Are you heading for a crash?
Last night, after Matt + I tucked our children into bed, we opened our refrigerator to find a bottle of champagne that’d been chilling for so long we couldn’t remember where we got it.
“Should we drink it?” Matt asked, giddy that he’d won his trial.
I paused. I could hear our boys padding around upstairs, and see dishes piled in the sink. But he was home and that for me was reason enough to celebrate.
And as he poured champagne into my glass, I realized we don’t celebrate his successes enough. Or mine. Or ours. Because we’re too busy celebrating our children.
And I wished I could parent like a man. Or my man, at least. By learning to let go.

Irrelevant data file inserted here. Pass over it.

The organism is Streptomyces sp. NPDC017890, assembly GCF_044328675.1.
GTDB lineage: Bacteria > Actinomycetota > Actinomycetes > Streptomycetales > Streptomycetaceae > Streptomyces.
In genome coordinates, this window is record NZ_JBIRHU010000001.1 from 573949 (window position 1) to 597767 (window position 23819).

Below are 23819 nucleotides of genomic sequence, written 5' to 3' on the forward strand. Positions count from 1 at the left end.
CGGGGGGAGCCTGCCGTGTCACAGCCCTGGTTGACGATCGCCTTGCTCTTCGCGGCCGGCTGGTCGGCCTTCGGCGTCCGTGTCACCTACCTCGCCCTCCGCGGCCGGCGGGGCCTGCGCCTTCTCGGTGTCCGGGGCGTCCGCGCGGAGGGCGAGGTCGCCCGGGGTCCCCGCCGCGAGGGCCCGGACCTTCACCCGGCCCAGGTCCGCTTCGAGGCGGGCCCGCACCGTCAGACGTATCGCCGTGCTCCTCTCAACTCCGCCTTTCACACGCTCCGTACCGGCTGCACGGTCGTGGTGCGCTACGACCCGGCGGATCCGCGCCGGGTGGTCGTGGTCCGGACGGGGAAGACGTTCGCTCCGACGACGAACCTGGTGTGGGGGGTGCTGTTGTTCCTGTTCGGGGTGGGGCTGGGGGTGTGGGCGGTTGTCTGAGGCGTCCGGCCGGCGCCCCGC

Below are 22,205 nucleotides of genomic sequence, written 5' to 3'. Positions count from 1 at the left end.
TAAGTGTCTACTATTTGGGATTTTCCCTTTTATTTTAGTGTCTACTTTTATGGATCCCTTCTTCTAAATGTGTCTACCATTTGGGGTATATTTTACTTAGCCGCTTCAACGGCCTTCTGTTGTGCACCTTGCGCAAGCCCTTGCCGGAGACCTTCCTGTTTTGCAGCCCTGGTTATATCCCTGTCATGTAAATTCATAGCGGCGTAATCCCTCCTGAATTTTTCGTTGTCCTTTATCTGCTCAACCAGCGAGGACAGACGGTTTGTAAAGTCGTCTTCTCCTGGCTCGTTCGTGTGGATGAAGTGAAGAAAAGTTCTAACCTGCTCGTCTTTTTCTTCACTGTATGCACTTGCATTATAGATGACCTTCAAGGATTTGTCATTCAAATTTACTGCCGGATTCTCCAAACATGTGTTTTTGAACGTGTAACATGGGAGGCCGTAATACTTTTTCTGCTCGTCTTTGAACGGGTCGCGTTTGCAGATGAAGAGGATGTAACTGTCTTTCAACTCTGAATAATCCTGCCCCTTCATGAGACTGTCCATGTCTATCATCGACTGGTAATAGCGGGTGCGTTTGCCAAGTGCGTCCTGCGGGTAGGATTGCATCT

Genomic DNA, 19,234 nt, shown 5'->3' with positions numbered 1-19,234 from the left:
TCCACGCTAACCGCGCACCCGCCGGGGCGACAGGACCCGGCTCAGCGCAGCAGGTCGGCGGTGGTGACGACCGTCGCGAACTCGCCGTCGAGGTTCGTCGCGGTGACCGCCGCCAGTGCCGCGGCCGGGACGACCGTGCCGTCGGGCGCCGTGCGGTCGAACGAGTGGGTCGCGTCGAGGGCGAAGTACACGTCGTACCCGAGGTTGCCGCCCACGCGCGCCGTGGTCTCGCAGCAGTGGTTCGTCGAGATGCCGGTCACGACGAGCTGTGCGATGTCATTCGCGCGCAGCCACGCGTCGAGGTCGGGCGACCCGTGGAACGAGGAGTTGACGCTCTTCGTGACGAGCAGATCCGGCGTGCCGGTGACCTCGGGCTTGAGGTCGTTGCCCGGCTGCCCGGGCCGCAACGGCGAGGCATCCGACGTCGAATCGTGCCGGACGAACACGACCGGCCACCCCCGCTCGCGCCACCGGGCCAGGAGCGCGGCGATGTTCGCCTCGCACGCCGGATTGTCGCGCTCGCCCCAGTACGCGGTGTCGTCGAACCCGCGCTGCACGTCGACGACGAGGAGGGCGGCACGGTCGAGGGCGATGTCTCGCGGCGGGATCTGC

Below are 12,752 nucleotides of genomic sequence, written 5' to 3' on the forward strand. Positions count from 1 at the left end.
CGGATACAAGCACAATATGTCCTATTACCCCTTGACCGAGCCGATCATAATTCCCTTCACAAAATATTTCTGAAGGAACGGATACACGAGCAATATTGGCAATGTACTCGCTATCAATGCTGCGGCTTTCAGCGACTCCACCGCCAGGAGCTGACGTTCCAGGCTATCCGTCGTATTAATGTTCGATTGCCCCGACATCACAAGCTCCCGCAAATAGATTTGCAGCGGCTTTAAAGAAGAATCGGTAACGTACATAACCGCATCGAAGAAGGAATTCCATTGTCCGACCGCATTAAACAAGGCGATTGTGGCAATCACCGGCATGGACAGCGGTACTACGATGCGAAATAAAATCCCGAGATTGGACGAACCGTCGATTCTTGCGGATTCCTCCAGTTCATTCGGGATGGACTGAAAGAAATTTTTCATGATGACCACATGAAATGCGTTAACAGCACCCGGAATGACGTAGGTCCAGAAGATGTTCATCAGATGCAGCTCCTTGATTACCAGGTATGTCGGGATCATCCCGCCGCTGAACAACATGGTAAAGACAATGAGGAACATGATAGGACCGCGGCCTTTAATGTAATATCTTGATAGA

Because when you take yourself too seriously as a parent, I think you do a disservice to your children. They all have faults. But I also think the gifts they do have will compensate for those they don’t. Because Lord knows, we weren’t perfect. And we made it.
I should wipe her face before I take pictures of her.
As Margaret K. Nelson writes in The Washington Post, when you hover, you miss the opportunity to connect elsewhere. With your spouse. With your friends.
Many of the helicopter mothers I’ve spoken to have told me, often with pride in their voices, that their daughters are their best friends. At first, I wondered why these women — some of them in their late 40s or 50s — wouldn’t prefer to spend their free time with people their own age. But as I looked more closely at the way they are tackling parenthood, I understood: They have no free time.
I don’t want to grow old with my children. I want to grow old with my spouse.
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